Yeshwanthpur APMC: A Perfect Example of Fiscal Federalism At Work
Farmer markets can reflect fiscal federalism in the true sense.
A look at Yeshwanthpur APMC managing its finances.
A agricultural produce market operates north-west of Bengaluru in Yeshwanthpur catering to nearly 2,000 farmers in villages surrounding the metropolitan city. These farmers bring in produce like onion, potato, groundnut mainly to this Yeshwanthpur Agricultural Produce Marketing Committee (APMC) yard. Growers also bring in other produce like coconut, tomato, while the APMC acts as a secondary market for pulses and other produces.
The APMC yard, spread over 85 acres, is one perfect example of how fiscal federalism is at work in the country, especially through agriculture. The Yeshwanthpur APMC Yard allows trading in 92 notified commodities by the Union government. Not all commodities are traded here, though. But trading of various commodities in this market, that helps Bengaluru residents get their daily supply of commodities, fetches income for the yard itself, the Karnataka State Agricultural Marketing Board and the Karnataka government.
Authorities at the yard say that the it fends for itself to meet most of its needs, especially development from the various fees that it charges. The market has a good security system that keeps track of all the commodities coming into the market and goods that go out after sale. Since onion and potato are the main commodities traded live through open outcry system at this yard, the APMC levies a one per cent market fee. For other commodities such as pulses and grains, the fee is 1.5 per cent.
Besides the user fee, the APMC yard levies user fee and licence fee besides charges for cold storages and warehousing facilities. The yard also collects market cess from those who bring their produce from other states. All these charges have helped the yard to double its income between 2011-12 and 2016-17. A fall in prices of commodities such as wheat, maize and pulses has resulted in its income dropping during 2014-15 and 2016-17.
According to market officials, the APMC yard received Rs 20 crore as market fee in 2011-12, which increased to Rs 26.43 crore the following year before peaking at Rs 44.26 crore in 2013-14. In 2014-15, the market fee collection fell to Rs 24 .67 crore as prices of commodities crashed before recovering to Rs 33.47 crore and the Rs 35.14 crore the following years.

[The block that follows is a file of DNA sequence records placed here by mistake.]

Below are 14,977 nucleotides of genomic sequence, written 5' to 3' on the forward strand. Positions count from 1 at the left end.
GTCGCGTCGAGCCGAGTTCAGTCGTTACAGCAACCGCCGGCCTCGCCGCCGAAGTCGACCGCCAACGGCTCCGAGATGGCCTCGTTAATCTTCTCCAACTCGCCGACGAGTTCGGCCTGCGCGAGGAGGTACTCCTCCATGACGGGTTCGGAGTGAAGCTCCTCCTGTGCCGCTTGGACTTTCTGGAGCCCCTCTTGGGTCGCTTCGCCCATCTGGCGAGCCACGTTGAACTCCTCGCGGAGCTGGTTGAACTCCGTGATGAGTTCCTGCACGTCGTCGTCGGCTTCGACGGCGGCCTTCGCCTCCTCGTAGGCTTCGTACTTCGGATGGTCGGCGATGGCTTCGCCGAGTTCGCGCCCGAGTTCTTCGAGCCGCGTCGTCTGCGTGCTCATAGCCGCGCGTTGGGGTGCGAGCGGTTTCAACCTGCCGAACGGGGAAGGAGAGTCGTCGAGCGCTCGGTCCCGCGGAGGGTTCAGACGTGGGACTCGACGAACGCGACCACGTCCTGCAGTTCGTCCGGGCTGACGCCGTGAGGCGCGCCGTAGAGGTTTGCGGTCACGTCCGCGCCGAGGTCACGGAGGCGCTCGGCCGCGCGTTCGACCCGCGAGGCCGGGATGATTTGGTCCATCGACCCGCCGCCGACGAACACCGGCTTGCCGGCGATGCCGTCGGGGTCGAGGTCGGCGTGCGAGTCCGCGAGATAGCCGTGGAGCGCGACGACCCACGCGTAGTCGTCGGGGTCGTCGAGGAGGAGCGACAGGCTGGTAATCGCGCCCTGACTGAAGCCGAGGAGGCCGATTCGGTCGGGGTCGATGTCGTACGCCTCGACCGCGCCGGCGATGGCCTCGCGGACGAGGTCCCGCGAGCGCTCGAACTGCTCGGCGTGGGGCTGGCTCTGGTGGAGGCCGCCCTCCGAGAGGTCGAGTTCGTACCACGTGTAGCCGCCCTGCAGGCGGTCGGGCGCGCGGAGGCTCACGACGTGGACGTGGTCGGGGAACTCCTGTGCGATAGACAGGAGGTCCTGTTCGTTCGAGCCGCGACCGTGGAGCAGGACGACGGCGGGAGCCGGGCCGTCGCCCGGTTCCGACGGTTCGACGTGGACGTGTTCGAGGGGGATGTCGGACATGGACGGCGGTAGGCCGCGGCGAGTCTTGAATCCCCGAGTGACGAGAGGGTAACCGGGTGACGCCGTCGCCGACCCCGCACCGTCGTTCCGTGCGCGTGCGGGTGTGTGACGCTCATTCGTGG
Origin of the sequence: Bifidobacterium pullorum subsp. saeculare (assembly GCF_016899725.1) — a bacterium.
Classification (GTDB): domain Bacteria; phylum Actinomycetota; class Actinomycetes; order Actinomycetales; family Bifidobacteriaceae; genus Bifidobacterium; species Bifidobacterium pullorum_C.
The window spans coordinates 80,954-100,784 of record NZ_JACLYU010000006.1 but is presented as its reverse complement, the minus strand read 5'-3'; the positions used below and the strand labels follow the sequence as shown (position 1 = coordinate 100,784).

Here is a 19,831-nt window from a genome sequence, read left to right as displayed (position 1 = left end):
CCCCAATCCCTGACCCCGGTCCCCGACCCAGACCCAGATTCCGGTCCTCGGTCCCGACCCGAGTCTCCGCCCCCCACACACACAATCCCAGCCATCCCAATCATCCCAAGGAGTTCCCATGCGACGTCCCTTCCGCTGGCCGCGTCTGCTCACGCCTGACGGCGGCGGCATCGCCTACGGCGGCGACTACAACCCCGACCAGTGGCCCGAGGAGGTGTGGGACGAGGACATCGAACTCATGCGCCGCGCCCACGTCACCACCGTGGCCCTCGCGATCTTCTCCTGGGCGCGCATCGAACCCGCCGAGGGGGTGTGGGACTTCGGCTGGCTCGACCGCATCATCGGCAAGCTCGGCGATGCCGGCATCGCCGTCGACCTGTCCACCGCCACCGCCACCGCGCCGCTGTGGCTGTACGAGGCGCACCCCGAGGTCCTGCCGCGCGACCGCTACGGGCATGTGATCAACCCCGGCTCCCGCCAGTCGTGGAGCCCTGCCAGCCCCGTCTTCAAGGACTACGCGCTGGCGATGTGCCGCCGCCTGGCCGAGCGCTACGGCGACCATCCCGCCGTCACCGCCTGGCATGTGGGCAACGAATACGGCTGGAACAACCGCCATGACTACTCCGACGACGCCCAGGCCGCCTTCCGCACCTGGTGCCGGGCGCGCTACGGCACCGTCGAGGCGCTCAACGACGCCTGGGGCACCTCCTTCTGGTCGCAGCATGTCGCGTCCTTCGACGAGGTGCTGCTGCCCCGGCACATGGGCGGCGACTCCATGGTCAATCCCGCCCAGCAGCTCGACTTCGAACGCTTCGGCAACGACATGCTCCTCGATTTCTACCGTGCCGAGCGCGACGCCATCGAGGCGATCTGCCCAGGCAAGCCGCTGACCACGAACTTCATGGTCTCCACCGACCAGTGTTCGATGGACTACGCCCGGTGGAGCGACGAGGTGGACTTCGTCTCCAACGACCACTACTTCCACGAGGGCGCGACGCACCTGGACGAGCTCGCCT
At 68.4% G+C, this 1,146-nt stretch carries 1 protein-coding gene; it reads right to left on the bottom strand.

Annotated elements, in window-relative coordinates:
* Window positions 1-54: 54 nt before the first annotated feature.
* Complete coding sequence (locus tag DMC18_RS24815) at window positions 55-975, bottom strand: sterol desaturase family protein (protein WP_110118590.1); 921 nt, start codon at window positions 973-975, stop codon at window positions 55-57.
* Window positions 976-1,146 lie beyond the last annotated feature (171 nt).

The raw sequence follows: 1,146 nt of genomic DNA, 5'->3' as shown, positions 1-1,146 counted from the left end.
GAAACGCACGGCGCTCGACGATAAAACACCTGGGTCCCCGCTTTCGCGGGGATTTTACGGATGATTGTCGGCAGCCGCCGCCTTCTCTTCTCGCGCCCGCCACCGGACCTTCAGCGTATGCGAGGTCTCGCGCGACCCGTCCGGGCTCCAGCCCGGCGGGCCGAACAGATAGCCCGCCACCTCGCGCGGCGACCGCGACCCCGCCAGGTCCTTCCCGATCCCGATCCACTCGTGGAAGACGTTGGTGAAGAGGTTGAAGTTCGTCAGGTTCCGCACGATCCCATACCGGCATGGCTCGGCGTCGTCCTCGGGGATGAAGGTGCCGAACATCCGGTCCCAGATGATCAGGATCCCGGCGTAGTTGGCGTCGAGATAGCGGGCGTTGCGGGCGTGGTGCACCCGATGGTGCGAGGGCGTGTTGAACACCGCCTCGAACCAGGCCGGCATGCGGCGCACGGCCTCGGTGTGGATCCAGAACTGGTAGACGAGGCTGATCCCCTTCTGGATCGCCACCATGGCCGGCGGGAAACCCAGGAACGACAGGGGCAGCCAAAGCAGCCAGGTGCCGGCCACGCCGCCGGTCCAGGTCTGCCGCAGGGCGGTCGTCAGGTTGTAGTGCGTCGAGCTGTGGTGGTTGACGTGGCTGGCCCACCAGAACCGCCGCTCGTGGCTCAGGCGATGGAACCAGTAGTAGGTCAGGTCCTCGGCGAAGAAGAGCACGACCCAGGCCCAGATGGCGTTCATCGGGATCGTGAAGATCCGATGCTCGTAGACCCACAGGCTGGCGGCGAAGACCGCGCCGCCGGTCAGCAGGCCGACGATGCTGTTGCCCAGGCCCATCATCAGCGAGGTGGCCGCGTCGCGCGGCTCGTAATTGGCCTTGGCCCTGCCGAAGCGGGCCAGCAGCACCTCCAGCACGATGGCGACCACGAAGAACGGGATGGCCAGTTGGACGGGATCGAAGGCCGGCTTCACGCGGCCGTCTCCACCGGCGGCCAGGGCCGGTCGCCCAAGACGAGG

Among other income for the APMC yard are an annual licence fee of Rs 200 from the 1,584 commission agents. It also levies a similar fee on 1,807 traders on its rolls. There are some 100 importer and exporters registered with it and they pay an annual fee of Rs 100. Some 216 processors are registered and they too pay an annual fee of Rs 100 as also the 248 stockists in the yard. Over 1,000 retail traders pay a meagre annual licence fee of Rs 25, while nearly 400 hamals or load workers and another 19 weighmen pay Rs 10 as annual licence fee.
So how are the revenues generated by APMC yards utilised? Officials at the mandi say that 30 per cent of the revenue generated is utilised to service the state consolidated fund. It helps the state pay salaries to the government staff working in the market yard. Six per cent of the income is paid to the State Agricultural Marketing Board, including one per cent to agricultural universities for undertaking research to help the APMC yard provide better service. The remaining 64 per cent is utilised by the yard for its development, maintenance and service loans that it had taken earlier from banks for its developmental works.
“We have availed of loans for works to develop our markets like internal roads or constructing guest houses or providing civic amenities. We pay back from the income we generate,” an official said on conditions of anonymity.
The APMC provides facilities like banking, godowns, a police station, free medical services, cold storages, auction platforms, cleaning and security. All these are serviced from its internal resources, generated from various fee collected by it.
Officials said that the APMC’s income is sometimes used for market intervention operations like paying minimum support price to farmers for crops like maize and pulses. In the last few years, the APMC yard had helped the state government procure maize and pulses at minimum support price. The APMC also pays a fee of 20 paise per Rs 100 trade to the Rashtriya E Market Services Private Ltd for the software it uses for trading.
Asked about the Centre’s role in helping the APMC yard develop, the authorities said that they get funding under the Rashtriya Kisan Vikas Yojana, a programme to help agricultural development strategies including storage and warehousing. However, funding for the APMC yards are decided by the respective state governments.
But then, the fiscal management of the APMC is well defined and clear. Federal and state laws are in place for the yard to generate its own income. The revenue so generated is utilised to develop the market, remit a portion to the government for salary payment and give some to the agricultural marketing board for its activities.
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